“Now, if you’ll excuse me, I seemed to have gotten all wet. I am very happy that you accepted my offer of help today. If you have any questions, here is my card. Call me if you ever need something that the world is not willing to give you.”
She got up from the booth,
“There’ll be a car out front to take you to your hotel when you’re ready to leave. Your suitcase is already in it. Goodbye, for now, Sister Margaret Ryan.”
I found the door to the Sister Bernadine’s office open. Holding in my left hand the rosary beads that Sister Phyllis gave me, I walked in and sat in the single straight back wooden chair in front of the desk. Sister Bernadine did not look up at me when I walked into the office and she did not say anything to me when I sat down in front of her desk. She continued to do whatever administrative tasks that it was she did, in order to provide for the women who occupied the convent at St. Dominique’s. It was early afternoon when I sat down. The hours passed. I sat and Sister Bernadine worked, sometimes talking on the phone. On two occasions people came to the office to speak to her directly. At no time did they acknowledge my presence.
The fear and hopelessness surrounded me at the moment I first sat in the chair. As time passed, it seemed that these feelings grew impatient, and I would be certain that I’d just heard Sister Bernadine mention my name when on the phone to someone I could not see. I did nothing. I held Sister Phyllis’s rosary in my left hand and prayed.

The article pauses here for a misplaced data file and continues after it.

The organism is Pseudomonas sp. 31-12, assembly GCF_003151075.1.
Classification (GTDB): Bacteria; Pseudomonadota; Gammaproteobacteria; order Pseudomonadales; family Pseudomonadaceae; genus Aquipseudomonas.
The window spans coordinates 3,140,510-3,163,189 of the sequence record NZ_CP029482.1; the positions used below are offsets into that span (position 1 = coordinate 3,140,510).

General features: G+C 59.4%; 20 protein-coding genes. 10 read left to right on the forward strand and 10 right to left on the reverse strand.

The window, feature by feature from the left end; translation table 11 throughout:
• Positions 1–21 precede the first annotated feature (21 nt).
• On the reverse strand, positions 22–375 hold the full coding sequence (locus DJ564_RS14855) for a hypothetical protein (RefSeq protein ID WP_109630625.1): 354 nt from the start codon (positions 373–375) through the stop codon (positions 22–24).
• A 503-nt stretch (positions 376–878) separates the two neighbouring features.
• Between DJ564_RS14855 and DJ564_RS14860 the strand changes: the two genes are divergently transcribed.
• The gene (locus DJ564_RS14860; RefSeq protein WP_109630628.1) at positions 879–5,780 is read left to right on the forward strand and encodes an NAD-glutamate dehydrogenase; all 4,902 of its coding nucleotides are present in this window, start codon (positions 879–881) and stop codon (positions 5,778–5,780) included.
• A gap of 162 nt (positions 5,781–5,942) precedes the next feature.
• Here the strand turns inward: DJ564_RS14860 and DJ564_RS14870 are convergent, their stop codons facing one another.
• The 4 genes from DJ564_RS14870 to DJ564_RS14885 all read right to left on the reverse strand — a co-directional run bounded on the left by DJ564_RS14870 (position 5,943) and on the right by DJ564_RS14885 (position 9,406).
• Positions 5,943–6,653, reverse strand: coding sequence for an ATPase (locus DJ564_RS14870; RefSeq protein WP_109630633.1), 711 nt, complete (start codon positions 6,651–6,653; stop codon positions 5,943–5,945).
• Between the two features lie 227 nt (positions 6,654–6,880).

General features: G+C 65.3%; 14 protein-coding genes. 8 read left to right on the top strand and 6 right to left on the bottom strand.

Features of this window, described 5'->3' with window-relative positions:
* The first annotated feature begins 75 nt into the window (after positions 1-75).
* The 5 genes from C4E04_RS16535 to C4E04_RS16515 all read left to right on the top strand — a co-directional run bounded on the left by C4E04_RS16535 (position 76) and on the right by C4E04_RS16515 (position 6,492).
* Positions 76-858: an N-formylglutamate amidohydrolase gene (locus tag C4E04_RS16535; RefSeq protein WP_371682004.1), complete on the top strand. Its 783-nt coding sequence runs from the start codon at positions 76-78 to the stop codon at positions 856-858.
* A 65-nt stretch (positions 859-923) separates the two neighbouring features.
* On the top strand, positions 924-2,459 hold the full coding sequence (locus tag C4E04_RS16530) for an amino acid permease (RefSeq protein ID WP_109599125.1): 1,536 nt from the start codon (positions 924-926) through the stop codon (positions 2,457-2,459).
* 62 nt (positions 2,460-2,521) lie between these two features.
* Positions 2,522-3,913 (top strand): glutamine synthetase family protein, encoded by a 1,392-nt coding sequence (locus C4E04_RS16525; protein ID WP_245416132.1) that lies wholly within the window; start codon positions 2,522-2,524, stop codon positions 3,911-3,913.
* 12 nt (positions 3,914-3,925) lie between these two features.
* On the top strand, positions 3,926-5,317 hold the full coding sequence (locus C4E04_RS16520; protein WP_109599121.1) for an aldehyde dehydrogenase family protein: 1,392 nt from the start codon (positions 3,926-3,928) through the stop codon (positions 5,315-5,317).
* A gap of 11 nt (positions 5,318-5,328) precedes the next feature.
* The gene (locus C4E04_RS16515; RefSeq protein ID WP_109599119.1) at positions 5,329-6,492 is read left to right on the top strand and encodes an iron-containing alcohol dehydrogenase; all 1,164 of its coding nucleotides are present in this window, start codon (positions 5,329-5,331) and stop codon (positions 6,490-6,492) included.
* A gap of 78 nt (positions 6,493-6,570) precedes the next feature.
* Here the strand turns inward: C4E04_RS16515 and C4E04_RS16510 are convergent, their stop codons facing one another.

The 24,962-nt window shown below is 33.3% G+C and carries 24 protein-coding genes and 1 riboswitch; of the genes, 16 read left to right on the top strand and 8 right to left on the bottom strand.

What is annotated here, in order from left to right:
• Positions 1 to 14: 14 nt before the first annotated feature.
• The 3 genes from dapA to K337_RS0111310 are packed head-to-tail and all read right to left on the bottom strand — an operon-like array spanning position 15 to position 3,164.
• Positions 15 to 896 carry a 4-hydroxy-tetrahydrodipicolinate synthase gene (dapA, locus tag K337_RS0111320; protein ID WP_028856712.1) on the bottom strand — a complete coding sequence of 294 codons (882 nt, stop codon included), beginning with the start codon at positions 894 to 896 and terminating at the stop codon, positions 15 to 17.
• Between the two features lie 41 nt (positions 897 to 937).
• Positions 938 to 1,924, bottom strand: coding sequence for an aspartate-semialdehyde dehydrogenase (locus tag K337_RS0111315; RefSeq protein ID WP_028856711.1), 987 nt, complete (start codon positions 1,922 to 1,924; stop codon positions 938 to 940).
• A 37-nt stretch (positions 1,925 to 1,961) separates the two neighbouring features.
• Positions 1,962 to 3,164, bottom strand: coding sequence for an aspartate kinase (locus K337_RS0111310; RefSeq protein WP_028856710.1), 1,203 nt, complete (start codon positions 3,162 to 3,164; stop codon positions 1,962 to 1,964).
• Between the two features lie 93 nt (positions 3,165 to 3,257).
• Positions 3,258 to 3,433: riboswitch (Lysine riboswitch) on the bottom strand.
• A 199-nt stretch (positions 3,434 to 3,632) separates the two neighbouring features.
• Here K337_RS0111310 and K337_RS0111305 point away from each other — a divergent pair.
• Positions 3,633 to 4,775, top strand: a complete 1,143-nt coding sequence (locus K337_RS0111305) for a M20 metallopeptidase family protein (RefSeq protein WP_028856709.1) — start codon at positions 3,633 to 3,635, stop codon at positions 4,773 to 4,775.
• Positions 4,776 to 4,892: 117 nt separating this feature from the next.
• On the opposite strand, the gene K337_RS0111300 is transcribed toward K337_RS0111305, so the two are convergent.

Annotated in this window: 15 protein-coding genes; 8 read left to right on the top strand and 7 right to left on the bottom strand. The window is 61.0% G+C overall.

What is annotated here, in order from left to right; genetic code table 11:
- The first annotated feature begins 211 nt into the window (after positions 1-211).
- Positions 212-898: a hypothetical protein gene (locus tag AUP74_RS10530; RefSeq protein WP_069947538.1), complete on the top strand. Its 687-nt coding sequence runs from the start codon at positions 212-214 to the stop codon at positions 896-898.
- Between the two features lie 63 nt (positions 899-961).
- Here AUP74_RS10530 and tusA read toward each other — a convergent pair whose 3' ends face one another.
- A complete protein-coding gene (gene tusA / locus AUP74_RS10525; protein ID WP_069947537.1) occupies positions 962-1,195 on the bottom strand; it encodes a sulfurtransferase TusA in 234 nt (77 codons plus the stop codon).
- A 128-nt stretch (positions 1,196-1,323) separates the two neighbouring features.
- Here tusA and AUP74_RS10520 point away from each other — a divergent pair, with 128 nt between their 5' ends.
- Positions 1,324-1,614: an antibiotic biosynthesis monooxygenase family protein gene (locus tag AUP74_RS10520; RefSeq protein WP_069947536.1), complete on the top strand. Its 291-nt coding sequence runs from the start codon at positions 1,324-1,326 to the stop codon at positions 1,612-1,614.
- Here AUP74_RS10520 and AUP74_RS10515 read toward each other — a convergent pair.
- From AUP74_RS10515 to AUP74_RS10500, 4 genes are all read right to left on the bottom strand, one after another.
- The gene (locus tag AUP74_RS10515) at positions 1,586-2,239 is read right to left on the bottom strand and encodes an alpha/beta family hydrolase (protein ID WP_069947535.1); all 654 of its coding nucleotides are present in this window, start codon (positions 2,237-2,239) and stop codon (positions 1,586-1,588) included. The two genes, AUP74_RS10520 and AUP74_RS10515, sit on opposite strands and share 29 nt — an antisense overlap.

The sun set behind Sister Bernadine. The bright and varied background, framed by the floor to ceiling windows. grew dimmer and less interesting. The figure of Sister Bernadine, a life study in black and white and brown, became more and more part of the view through the windows down to Chesapeake Bay. Finally, all activity from outside the office slowed to non-activity, and quiet crept down the corridors, shutting some doors and opening others. Sister Catherine was the last visitor. She opened the door and stood and said nothing for a short time. When she left, I heard through the overly ornate door, “Good Night, Sisters.”
The night wore on.
I started to speak. The silence of hours caused words to seem like a set of badly carved wood toy blocks. I hesitated.
Rising from her desk, Sister Bernadine faced out the window and said, “You are home, Sister. No one can take that from you….”
I sat as she walked out of her office. She left the door open. I could hear her turning on the lights in the night-darkened hallway… and I sat and waited to return.